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I believe group selection among humans is largely a result of conscious choice.
Particularly when the distinction of fitness is manually projected on mass.
Selective fitness is not decided by dictatorial fiat and propagated by mass communications; it is determined, inexorably, by the iron hand of nature.
Interpersonal Disgust, Ideological Orientations, and Dehumanization as Predictors of Intergroup Attitudes
Gordon Hodson11Brock University, St. Catharines, Ontario, Canada and Kimberly Costello11Brock University, St. Catharines, Ontario, Canada1Brock University, St. Catharines, Ontario, Canada
Address correspondence to Gordon Hodson, Department of Psychology, Brock University, St. Catharines, Ontario, Canada L2S 3A1, e-mail: firstname.lastname@example.org.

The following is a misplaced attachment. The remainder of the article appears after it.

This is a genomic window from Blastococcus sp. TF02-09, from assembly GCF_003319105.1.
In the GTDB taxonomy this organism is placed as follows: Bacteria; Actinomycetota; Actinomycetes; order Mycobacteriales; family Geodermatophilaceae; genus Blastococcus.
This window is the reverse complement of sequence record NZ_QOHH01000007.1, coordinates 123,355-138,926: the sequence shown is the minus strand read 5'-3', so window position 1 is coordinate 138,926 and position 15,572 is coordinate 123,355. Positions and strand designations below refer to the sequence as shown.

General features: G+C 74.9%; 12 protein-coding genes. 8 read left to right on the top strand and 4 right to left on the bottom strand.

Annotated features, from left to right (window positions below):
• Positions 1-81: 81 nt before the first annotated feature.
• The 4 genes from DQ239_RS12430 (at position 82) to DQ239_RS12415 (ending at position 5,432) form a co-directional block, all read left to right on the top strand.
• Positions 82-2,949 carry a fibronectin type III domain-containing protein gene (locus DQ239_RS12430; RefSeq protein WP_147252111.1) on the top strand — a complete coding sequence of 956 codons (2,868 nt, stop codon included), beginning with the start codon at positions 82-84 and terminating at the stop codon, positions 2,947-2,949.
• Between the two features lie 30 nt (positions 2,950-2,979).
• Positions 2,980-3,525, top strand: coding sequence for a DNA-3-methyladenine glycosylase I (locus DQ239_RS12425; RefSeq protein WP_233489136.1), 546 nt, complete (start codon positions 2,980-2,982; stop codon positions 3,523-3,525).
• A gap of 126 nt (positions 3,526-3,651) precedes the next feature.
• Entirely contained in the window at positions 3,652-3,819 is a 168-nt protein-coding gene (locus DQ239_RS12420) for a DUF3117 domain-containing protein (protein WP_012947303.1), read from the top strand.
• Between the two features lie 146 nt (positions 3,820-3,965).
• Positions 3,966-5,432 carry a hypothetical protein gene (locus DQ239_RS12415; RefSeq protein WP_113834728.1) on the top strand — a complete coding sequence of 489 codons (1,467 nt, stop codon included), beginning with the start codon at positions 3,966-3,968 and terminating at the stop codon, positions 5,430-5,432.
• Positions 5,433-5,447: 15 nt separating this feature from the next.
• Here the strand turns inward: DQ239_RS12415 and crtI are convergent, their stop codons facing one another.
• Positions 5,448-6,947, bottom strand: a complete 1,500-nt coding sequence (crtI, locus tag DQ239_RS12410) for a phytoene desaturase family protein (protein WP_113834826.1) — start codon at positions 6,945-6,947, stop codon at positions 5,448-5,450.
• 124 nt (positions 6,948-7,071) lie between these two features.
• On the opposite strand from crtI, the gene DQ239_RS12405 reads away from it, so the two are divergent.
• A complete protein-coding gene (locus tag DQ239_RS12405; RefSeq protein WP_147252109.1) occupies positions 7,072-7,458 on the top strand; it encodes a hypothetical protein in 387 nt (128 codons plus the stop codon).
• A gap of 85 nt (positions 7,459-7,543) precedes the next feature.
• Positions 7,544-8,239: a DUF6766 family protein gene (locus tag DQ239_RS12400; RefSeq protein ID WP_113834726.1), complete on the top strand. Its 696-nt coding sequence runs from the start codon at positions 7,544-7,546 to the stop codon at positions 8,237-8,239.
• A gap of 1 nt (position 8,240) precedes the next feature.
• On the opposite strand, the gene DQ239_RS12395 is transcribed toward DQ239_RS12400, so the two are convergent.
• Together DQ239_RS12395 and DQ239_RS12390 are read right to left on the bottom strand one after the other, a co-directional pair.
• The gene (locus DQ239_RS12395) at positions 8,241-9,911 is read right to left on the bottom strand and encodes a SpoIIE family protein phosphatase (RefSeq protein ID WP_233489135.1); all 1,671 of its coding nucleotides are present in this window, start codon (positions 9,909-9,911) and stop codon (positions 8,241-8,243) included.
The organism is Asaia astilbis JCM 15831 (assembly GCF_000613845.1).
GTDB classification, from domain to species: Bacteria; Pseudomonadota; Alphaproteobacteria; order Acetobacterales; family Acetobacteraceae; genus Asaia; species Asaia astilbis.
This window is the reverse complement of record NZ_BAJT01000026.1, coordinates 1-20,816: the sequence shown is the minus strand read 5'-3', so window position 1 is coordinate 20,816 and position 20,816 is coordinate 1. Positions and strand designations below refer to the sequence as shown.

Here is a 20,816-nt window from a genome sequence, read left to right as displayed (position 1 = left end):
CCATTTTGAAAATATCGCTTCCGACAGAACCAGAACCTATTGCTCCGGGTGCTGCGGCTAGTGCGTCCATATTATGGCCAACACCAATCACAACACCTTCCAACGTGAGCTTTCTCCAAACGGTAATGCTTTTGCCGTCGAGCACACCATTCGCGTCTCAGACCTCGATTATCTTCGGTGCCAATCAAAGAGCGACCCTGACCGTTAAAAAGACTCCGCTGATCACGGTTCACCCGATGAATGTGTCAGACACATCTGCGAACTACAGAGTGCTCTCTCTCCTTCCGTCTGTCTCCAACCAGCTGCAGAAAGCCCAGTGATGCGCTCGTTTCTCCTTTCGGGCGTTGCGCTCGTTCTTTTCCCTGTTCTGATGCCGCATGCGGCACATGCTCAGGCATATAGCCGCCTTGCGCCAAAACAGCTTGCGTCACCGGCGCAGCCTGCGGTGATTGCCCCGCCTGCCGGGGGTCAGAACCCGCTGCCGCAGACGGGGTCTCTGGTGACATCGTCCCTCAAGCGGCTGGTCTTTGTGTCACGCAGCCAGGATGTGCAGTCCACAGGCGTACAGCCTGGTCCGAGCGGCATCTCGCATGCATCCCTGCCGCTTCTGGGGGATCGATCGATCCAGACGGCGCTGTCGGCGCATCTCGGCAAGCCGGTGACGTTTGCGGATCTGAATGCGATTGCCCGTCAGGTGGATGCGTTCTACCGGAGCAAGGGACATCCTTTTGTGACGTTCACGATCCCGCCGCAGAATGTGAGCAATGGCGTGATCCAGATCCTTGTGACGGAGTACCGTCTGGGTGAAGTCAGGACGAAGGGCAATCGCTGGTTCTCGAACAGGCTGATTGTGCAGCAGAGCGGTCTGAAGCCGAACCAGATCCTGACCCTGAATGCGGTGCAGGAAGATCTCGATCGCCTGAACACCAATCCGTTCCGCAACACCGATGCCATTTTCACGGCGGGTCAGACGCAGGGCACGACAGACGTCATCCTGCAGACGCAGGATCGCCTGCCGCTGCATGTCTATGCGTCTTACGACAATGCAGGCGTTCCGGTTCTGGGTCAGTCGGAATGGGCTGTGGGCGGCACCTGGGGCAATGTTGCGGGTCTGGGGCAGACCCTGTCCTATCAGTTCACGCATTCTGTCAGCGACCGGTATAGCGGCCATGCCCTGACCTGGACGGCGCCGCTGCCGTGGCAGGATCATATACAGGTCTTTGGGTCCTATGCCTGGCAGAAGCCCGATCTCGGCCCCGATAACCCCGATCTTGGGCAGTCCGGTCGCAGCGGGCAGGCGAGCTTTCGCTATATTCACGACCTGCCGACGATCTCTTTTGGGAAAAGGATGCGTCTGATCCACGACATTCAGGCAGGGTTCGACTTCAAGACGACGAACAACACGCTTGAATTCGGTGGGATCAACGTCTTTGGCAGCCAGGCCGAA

ABSTRACT—Disgust is a basic emotion characterized by revulsion and rejection, yet it is relatively unexamined in the literature on prejudice. In the present investigation, interpersonal-disgust sensitivity (e.g., not wanting to wear clean used clothes or to sit on a warm seat vacated by a stranger) in particular predicted negative attitudes toward immigrants, foreigners, and socially deviant groups, even after controlling for concerns with contracting disease. The mechanisms underlying the link between interpersonal disgust and attitudes toward immigrants were explored using a path model. As predicted, the effect of interpersonal-disgust sensitivity on group attitudes was indirect, mediated by ideological orientations (social dominance orientation, right-wing authoritarianism) and dehumanizing perceptions of the out-group. The effects of social dominance orientation on group attitudes were both direct and indirect, via dehumanization. These results establish a link between disgust sensitivity and prejudice that is not accounted for by fear of infection, but rather is mediated by ideological orientations and dehumanizing group representations. Implications for understanding and reducing prejudice are discussed.